The Port of Savannah continues to see “unprecedented” cargo volumes as it continues to pick up diverted capacity from the U.S. West Coast.
The Georgia Ports Authority (GPA) announced Monday that July’s cargo volumes came in at 530,800 TEU, for an increase of 18% compared to last year. The number sets a new all-time monthly record, surpassing the previous record set in May 2022 by about 12,000 TEU.
Since January, the Port of Savannah has moved 3.4 million TEU, up 231,400 TEU or 7% over its record performance in 2021 when Savannah moved 5.6 million TEU. July volumes put the Port of Savannah on pace to move more than 6 million TEUs per year.
“The Port of Savannah has clearly become a preferred East Coast gateway for shippers globally, including cargo diverted from the U.S. West Coast,” said GPA Executive Director Griff Lynch. “Our expedited infrastructure projects, extended gate hours and the outstanding work of our employees and partners are key to our ability to move cargo at a record pace.”
As Xeneta’s Peter Sand noted in a ocean freight market update last week, some U.S. East Coast ports have a become a victim of their own success as ocean freight capacity and volumes continue to shift from the U.S. West Coast to the East Coast, driving congestion in places like Savannah and New York. Current numbers from the GPA show 39 ships waiting at anchor, up from zero in February and single digits in May.
Lynch noted that Savannah’s container operation is growing to deftly accommodate increasing capacity needs. The GPA is set to grow annual berth capacity from 6 million to 7.5 million TEUs by next year, and 9 million TEUs by 2025.
GPA anticipates spending $4.5 billion over the next 12 years to expand its container-handling capabilities. Current infrastructure projects include eight new ship-to-shore cranes, with the first four arriving in February and the next four arriving by the end of 2023. Additionally, another “big ship” berth at Garden City Terminal is 60 percent complete, with the improvements slated to come online in July 2023. The improved berth will add 1.4 million TEUs of berth capacity, while the Garden City Terminal West project will add another 1 million TEUs of container yard capacity in phases during 2023 and 2024.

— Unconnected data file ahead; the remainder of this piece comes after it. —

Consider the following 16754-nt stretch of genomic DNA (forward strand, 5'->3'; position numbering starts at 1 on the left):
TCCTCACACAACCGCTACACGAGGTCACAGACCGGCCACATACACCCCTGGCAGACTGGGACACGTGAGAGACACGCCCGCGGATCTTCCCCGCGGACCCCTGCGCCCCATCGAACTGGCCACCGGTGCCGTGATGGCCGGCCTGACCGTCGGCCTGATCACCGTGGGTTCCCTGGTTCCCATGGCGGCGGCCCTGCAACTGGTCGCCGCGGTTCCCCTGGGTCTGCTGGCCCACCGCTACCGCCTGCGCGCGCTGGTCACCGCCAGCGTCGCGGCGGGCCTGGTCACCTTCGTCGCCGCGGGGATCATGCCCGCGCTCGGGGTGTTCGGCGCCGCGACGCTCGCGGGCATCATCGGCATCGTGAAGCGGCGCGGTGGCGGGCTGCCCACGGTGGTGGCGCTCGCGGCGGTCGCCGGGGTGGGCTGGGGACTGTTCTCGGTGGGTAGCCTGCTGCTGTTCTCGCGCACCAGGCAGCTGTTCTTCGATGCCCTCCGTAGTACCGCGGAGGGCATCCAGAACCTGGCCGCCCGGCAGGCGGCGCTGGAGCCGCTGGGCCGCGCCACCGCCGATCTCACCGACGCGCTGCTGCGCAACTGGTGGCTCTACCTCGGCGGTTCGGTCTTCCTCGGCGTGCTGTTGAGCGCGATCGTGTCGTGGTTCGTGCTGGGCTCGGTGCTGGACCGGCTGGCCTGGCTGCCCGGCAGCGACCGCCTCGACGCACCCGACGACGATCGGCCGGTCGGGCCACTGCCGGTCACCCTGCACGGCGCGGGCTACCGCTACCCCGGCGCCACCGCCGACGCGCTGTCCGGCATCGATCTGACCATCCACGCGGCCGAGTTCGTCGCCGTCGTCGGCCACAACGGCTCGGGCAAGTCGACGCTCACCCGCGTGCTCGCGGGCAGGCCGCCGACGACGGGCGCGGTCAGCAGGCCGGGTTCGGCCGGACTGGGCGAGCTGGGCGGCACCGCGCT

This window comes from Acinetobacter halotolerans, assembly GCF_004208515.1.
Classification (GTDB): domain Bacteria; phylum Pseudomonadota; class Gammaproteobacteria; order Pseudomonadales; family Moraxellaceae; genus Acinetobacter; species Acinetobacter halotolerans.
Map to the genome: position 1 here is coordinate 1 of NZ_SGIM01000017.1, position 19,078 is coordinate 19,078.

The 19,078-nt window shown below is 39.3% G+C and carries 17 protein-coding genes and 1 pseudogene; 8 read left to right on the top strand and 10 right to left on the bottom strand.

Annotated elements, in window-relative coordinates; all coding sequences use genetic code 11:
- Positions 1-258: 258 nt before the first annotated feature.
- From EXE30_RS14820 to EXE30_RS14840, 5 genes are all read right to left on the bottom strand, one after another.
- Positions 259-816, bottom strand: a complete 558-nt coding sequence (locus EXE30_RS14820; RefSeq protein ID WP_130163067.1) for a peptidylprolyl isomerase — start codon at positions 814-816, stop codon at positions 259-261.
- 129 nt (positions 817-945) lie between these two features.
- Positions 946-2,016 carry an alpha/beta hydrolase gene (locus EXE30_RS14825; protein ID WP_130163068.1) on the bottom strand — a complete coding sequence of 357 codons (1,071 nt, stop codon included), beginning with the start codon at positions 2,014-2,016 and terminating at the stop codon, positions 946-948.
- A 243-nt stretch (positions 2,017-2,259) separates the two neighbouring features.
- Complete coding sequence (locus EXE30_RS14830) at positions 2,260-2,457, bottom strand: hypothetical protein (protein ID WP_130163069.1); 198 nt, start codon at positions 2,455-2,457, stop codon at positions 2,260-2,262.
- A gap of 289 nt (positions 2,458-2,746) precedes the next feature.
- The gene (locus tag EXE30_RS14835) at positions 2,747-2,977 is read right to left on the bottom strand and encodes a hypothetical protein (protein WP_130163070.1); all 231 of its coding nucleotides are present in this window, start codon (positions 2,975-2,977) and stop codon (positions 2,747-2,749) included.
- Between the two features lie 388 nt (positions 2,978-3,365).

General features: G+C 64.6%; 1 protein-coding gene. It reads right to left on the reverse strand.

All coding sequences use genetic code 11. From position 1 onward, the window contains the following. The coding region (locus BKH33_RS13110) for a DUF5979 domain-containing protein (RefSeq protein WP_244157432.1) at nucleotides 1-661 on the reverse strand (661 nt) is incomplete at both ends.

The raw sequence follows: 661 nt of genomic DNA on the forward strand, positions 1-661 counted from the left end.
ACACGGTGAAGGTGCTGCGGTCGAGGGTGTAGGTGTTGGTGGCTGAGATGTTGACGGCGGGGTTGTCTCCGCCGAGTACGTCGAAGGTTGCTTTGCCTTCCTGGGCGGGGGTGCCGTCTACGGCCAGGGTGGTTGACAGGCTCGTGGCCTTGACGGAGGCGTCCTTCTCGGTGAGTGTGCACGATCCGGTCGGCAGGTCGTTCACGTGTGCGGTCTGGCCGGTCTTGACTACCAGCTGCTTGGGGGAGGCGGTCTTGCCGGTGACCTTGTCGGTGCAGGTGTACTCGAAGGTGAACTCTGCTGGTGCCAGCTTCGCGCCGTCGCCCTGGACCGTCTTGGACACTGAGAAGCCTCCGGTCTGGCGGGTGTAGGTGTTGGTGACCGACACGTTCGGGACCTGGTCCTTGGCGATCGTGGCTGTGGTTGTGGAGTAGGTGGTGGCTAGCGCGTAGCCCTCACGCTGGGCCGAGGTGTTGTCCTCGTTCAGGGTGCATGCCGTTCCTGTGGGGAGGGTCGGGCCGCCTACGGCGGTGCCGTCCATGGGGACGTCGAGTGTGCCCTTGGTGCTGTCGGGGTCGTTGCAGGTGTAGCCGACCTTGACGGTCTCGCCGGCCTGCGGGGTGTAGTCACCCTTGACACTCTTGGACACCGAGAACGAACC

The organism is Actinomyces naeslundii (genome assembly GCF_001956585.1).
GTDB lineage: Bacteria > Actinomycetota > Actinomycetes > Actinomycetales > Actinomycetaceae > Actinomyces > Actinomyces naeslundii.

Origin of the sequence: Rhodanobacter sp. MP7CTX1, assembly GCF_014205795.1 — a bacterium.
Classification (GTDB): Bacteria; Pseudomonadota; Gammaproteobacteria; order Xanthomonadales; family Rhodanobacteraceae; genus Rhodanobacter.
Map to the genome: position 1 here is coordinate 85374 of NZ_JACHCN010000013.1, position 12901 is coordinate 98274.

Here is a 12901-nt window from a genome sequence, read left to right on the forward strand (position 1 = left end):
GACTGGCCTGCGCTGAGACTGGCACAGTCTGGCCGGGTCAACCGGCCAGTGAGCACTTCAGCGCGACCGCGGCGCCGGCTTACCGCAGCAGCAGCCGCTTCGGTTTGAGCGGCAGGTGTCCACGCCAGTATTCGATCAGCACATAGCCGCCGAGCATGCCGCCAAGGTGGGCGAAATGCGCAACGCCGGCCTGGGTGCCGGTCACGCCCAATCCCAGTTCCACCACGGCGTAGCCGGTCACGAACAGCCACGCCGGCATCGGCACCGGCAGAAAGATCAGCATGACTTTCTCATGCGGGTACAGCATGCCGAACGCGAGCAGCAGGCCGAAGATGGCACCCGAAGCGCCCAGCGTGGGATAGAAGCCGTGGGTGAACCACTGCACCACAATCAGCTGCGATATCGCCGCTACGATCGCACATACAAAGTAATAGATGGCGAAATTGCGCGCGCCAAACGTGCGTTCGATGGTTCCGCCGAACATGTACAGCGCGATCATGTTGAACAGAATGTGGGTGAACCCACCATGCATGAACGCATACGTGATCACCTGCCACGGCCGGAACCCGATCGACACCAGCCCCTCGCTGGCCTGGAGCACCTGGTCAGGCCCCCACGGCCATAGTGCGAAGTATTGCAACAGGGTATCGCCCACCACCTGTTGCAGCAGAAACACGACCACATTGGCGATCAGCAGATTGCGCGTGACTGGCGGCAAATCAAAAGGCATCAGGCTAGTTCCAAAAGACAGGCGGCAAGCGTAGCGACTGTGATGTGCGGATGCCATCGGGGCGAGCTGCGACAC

“While the global logistics network has been challenged over the past two years, our message to customers is that at GPA, we’re continuing to build and expand,” said GPA Chairman Joel Wooten. “We’re moving forward with an aggressive plan to enhance our terminal operations and improve the rail connectivity to major commercial and manufacturing centers.”
To better suit the needs of truck drivers, the GPA has shifted operations to start two hours earlier, with gates now open from 4 a.m. to 9 p.m. without interruption. Since the new hours were implemented on Aug. 1, the port has seen 3,000 transactions completed in the 4 a.m. to 6 a.m. time block.
Lynch also commended Gateway Terminals and local members of the International Longshoremen Association, including the clerks and checkers as well as maintenance and repair workers, for keeping the truck gates fluid, and the containers and chassis in working order. The Port of Savannah’s gate operations averaged 15,000 truck moves per weekday in July, including both import and export transactions.
“Our partnership with GPA allows us to optimize efficiency for a continuous flow of containers to foreign markets and to the factories, distribution centers and retail outlets that serve our nation’s economy,” said Kevin Price, president of Gateway Terminals. “The tremendous demand for services from Georgia Ports is a testament to the customer-centered drive that is at the heart of all our efforts.”
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